2001 "frequency swap"[edit]

For more information on the July 3, 2001 exchange involving seven Northeast Ohio radio stations, see 2001 in radio.

On July 3, 2001, WHK was one of seven Northeast Ohio radio stations involved in a complex exchange between three radio companies. Although generally reported as a "frequency swap", in reality these seven radio stations mostly traded callsigns along with their respective formats and staffs – all to facilitate the transfers of ownership of four of the seven stations. As part of this complex exchange, Salem Communications sold WHK to Radio Seaway; both companies retained their respective on- and off-air staff. Radio Seaway then changed the WHK callsign to WCLV; and changed the station's format.[19]

WCLV (1420 AM)[edit]

Not to be confused with Cleveland market radio station WCLV.
Station logo as WCLV

Radio Seaway's intent for WCLV (1420 AM) was to simulcast the classical programming from WCLV-FM (104.9 FM). Instead, WCLV (1420 AM) picked up an adult standards format previously held heard on WRMR (850) – this was done in response to a significant outcry from loyal WRMR (850 AM) listeners faced with losing the adult standards format. Radio Seaway acquired the intellectual programming and music library of WRMR (850 AM) from Salem for an undisclosed amount. Jim Davis – who again both programmed and assumed on-air duties – along with Ted Hallaman, Carl Reese, Bill Rudman and eventually John Simna, Bill Randle and Ted Alexander hosted music shows.[20]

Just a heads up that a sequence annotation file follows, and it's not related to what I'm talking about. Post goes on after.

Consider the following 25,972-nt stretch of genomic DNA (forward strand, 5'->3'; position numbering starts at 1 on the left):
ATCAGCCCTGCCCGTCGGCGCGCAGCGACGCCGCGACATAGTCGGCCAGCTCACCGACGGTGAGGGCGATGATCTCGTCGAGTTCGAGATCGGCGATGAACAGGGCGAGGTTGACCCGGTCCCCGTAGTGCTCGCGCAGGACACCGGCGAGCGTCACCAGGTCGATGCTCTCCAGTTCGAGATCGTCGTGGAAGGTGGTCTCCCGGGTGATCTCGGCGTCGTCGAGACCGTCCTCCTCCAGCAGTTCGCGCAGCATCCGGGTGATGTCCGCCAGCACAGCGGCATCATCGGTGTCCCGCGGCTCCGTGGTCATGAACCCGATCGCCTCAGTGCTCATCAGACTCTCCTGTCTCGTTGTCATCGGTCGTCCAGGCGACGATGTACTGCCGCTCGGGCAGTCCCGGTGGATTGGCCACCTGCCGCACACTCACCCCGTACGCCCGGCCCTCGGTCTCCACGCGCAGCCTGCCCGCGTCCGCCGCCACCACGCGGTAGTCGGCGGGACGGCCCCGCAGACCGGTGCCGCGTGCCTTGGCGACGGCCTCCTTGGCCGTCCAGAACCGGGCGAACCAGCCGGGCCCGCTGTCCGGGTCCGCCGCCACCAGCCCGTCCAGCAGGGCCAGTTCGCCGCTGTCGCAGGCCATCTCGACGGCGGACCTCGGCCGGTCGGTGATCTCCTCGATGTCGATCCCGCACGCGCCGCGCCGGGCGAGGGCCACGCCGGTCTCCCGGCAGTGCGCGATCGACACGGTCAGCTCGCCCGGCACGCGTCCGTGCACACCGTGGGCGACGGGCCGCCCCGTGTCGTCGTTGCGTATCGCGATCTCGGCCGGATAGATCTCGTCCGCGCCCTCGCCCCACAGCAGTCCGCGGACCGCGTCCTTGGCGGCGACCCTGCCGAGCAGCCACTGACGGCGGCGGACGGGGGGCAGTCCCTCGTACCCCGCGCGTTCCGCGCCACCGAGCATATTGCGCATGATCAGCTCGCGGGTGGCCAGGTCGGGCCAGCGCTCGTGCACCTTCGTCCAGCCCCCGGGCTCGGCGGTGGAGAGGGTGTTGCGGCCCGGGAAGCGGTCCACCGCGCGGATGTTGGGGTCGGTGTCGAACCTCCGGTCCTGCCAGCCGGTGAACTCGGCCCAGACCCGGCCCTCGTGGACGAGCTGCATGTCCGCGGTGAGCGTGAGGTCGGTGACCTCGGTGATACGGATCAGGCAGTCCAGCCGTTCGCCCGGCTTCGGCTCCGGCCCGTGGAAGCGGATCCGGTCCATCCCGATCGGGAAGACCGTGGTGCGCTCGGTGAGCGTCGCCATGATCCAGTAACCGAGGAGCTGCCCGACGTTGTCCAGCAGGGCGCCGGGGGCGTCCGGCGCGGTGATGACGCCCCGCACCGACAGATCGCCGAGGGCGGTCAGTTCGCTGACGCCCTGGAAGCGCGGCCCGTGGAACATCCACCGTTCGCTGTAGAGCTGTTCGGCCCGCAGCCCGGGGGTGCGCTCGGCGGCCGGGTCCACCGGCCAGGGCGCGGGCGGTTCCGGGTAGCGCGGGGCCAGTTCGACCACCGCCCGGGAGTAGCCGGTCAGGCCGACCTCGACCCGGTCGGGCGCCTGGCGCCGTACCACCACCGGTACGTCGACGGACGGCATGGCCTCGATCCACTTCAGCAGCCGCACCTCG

The long-running Irish Hour with Gerry Quinn, a WRMR (850 AM) staple, also made the move to WCLV (1420 AM) on Sunday mornings. WCLV-FM (104.9 FM) news director Hugh Danaceau also did live drive-time newscasts on the AM station until his death in 2003. Many of WCLV-FM's long-running specialty shows, including Weekend Radio, the City Club of Cleveland's weekly forum, and Footlight Parade were also aired. Footlight Parade host Bill Rudman also would helm the Saturday afternoon shift on the AM station up until its 2004 signoff.[21]

Other radio shows brought included When Radio Was, The Twilight Zone with Stacy Keach, and American Standards by the Sea with Dick Robinson. The station also boasted two syndicated shows spotlighting Frank Sinatra: Sounds of Sinatra with Sid Mark, and Frank and Friends with Joe Raposa. It was briefly affiliated with the CBS Radio Network before signing with AP Radio News.

The 1420-AM facility was initially branded WCLV Classic Pops 1420-AM, with an emphasis on songs and showtunes from the 1930s and 1940s, in an attempt to make the format hold a more sophisticated sound along the lines of WCLV-FM's classical format.[20] On January 1, 2003, the call letters were changed to WRMR – a move to reinforce the station format's link to WRMR (850).

WRMR (1420 AM)[edit]

For the Cleveland radio station which identified as WRMR from 1985 to 2001, see WKNR.
Station logo as WRMR